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Under the Black Light

Retrospective: Black Light

Under the Black Light

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© Courtesy of The British Film Institute

If cinema is a matter of perception, the theory of cinema could only be confronted, during the course of its history, with the fundamental question: whose perception? To answer this question means to become aware that cinema has been created under the predominance of specific eyes: eyes for which the centre of the world would inevitably coincide with the figure of the white heterosexual man, bearer of the one and only "normal" perspective with respect to which all the "other" perceptions – of other cultures, other genres, other sexual orientations – would represent only an endless series of exceptional cases.

Compared to other arts, even if marked by this distortion of perspective, cinema has an advantage: when it was born at the end of the nineteenth century, it found itself in a context where anti-racist, anti-classist and feminist tensions were already simmering and that, during the twentieth century, would put this perception of things in crisis. So, from the very beginning of cinema, the "other" perspectives outlined their own paths, first underground, then illuminated by the spotlights.

The 2019 Retrospective is heading down one of these: Black Light follows the same path of Black cinema, going back from 2000 (with the experimental film still/here by the artist Christopher Harris) to 1919 (with Within Our Gates, by the pioneer Oscar Micheaux); in the middle, 45 works that formulate a (re)definition of the category. "Black cinema cannot be defined easily, any more than Black people can be defined easily" notes the curator of the section, Greg de Cuir, Jr. "There are geographic, political, aesthetic differences, and more. Probably the main characteristics are an engagement with black culture in an international sense, the channeling of a black sensibility. Certainly, black directors are the primary contributors to Black cinemas. But not all black directors are making Black cinema. Definition and classification are knotty prospects. Quoting Racquel Gates and Michael Gillespie, in their manifesto on black films, "Perhaps, ambivalence might be a good place to start."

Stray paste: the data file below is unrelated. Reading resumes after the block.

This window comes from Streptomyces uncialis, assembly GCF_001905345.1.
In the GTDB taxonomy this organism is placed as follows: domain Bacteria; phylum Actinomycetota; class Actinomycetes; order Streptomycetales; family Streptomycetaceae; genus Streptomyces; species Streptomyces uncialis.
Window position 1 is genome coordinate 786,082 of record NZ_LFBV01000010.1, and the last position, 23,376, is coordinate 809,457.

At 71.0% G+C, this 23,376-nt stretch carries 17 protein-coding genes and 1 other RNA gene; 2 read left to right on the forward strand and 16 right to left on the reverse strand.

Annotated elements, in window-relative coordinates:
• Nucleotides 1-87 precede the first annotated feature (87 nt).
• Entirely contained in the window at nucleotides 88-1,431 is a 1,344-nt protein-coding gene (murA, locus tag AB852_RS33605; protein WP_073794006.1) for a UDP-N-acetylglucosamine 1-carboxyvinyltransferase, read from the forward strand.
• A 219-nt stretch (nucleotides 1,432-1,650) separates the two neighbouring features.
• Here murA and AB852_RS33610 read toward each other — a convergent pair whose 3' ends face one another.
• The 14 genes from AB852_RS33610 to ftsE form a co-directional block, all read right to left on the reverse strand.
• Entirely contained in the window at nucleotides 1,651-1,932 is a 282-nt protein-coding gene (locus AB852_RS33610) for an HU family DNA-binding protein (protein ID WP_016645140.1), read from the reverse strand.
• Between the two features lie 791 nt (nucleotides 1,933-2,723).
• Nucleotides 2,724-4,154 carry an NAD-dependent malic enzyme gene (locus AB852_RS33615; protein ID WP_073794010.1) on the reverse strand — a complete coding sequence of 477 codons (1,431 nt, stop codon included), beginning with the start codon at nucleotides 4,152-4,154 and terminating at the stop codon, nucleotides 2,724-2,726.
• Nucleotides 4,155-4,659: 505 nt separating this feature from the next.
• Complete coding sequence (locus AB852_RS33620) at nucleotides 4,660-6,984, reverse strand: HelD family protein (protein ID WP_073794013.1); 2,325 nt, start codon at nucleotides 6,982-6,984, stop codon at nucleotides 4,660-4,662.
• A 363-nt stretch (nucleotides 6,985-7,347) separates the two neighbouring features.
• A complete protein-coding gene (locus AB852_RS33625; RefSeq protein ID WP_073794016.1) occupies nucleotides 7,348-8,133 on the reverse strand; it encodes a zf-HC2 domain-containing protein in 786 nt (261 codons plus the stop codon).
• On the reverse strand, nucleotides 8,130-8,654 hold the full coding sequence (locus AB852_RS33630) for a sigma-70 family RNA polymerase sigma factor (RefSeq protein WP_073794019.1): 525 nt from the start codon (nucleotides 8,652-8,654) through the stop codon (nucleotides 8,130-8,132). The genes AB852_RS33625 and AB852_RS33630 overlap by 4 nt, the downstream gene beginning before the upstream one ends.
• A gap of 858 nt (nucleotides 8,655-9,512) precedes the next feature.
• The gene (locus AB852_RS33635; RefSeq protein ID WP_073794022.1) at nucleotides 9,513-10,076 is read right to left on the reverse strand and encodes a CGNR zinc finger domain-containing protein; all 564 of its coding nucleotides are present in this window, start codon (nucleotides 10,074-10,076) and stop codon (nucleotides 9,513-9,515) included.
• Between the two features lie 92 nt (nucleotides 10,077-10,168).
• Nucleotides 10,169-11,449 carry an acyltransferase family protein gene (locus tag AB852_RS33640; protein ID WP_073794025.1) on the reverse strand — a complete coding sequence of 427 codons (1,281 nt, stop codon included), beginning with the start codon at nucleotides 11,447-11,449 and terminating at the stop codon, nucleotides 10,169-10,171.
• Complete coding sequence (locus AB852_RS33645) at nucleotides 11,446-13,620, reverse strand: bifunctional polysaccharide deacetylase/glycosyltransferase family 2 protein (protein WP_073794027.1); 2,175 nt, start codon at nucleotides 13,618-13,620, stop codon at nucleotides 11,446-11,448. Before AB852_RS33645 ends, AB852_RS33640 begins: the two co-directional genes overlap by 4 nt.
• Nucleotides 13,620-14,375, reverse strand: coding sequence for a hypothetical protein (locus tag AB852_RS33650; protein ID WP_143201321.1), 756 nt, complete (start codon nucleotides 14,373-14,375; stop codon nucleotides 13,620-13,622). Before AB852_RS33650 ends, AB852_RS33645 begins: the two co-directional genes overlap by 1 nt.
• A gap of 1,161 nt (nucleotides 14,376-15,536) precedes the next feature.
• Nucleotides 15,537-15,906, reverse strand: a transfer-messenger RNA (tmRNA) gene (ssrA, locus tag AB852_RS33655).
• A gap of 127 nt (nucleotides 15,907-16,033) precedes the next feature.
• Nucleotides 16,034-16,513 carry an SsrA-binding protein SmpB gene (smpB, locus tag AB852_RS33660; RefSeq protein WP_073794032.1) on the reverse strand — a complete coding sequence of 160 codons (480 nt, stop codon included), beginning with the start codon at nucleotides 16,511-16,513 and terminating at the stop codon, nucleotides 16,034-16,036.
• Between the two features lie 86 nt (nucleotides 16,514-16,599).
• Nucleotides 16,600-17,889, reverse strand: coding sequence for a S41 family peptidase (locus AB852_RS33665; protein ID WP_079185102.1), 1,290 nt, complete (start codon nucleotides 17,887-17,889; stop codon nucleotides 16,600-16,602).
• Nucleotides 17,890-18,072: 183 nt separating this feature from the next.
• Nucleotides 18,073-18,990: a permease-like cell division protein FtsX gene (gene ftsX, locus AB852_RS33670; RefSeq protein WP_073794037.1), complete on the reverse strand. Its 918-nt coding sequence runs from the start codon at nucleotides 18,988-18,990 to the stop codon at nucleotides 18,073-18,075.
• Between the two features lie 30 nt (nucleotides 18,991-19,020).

So, in the selection we find films that differ in origin (from Africa to Europe, from the United States to Latin America), genre (documentaries, experimental videos, onslaughts of blaxploitation, Hollywood hits, queer phantasmagoria and revolutionary posters) and the background of the directors (from Pasolini to Spike Lee, passing on to discreet pioneers like Sara Gómez, who with De cierta manera made the first film of an African woman in the Americas). The result is a painting of Black cinema consisting of a fragmentary composition of many "Black cinemas", characterized by "a plurality of voices and styles. The picture that emerges should be a collage, a historical collage, an inclusive historical collage. The aim is to challenge and expand notions of what Black cinema is, what it was, what it can be."

And so, in GranRex and its surroundings Jackie Brown meets Nola Darling, the enigmatic illusionist of Daïnah la métisse (1931) descends to the underworld alongside the Orfeu negro of the homonymous musical (1959), the heroine of Coffy (1973) crosses weapons with the drug dealer of Super Fly (1972). All those figures, by appearing on screen, marked the escape from the established roles for black actors and showed that other perspectives, other views were possible. "Allow me to paraphrase Stuart Hall: 'the vocation of modern Black cinema is to allow us to see and recognize the different parts and histories of ourselves to construct points of identification and positionalities that we call cultural identities'."

Sara Groisman

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